You're looking for strategies for going from "great" to "incredible" on CR? Unfortunately, there's no particular test-prep method that will increase your CR skills from, say, the 90th percentile to the 99th percentile.

That's exactly the point I was making in my most recent post: to make that type of leap on CR and RC, you basically need to learn to be incredibly precise in your reading, and that's not something that a test-prep instructor can really teach you to do. Sure, there are basic principles that always apply (these, for example), but if you're able to get your CR to the 90th percentile, you've probably mastered those basic principles, and you've probably mastered the fundamental logic of CR. Those last ~10 percentile points mostly just come from mind-blowingly precise reading skills, and there's no shortcut or gimmick that can help somebody develop those.

It's not sexy, but that's the reality for the vast majority of test-takers.

I hope this helps a bit!
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GMAT/GRE tutors @ www.gmatninja.com (we're hiring!) | GMAT Club Verbal Expert | Instagram | Blog | Bad at PMs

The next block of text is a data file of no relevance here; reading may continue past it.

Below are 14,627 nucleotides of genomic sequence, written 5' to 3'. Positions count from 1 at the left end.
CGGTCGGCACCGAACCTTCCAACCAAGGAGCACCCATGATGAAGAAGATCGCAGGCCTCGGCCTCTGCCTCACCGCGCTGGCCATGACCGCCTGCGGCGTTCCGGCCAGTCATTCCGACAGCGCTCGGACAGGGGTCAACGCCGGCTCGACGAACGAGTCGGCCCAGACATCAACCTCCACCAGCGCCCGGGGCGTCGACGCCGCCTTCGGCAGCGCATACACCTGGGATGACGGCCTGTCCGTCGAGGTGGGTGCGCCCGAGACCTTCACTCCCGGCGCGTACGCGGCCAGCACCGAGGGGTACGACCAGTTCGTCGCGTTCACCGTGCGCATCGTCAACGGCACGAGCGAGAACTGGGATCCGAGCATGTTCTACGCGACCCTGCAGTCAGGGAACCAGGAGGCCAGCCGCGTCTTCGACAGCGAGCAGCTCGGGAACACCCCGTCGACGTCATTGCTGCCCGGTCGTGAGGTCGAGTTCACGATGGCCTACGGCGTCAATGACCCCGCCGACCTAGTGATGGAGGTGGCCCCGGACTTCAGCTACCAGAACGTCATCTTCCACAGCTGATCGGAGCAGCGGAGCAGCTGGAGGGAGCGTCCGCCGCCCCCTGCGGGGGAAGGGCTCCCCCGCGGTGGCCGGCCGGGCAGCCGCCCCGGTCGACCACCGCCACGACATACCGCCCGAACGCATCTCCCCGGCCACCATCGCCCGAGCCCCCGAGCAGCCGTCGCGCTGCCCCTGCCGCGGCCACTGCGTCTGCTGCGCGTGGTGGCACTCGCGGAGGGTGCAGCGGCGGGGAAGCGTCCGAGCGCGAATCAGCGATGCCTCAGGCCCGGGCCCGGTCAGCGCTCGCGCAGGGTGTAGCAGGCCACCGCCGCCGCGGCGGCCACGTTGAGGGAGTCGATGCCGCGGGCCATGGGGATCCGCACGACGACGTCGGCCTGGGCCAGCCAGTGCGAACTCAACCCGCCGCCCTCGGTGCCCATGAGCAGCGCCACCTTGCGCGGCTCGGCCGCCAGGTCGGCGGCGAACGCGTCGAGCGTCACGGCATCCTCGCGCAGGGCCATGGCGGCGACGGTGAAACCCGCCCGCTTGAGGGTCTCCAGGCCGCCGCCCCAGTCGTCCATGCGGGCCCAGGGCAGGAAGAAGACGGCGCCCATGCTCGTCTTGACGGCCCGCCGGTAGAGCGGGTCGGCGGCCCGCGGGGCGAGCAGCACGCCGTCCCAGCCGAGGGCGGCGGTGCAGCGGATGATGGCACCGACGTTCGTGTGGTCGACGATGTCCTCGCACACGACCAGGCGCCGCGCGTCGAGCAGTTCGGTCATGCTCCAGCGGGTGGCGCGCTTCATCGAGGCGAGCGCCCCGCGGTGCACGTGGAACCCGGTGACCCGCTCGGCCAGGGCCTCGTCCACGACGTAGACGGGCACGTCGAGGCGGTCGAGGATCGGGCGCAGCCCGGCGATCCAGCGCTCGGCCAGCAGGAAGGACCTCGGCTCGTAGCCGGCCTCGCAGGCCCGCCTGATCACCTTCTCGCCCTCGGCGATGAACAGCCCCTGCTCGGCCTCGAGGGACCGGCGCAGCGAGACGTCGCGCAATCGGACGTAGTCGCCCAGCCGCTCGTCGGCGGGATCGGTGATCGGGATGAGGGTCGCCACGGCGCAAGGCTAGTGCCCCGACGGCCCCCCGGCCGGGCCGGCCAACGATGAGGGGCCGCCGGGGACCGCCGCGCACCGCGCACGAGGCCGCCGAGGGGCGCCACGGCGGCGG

Beginners' guides to GMAT verbal: RC | CR | SC

YouTube LIVE verbal webinars: all videos by topic

SC articles & resources: How to go from great (760) to incredible (780) on GMAT SC | That "-ing" Word Probably Isn't a Verb | That "-ed" Word Might Not Be a Verb, Either | No-BS Guide to GMAT Idioms | "Being" is not the enemy | WTF is "that" doing in my sentence?

RC, CR, and other articles & resources: All GMAT Ninja articles on GMAT Club | Using LSAT for GMAT CR & RC |7 reasons why your actual GMAT scores don't match your practice test scores | How to get 4 additional "fake" GMAT Prep tests for \$29.99 | Time management on verbal

SC & CR Questions of the Day (QOTDs), featuring expert explanations: All QOTDs | Subscribe via email | RSS

Need an expert reply? Hit the request verbal experts' reply button; be specific about your question, and tag @GMATNinja. Priority is always given to official GMAT questions.
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Re: How to improve from great (760) to incredible (780!) on SC  [#permalink]

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29 Jan 2020, 22:44
Thanks GMATNinja for this amazing post!

P.S special Kudos for the Uzbek horse meat salad!
Re: How to improve from great (760) to incredible (780!) on SC   [#permalink] 29 Jan 2020, 22:44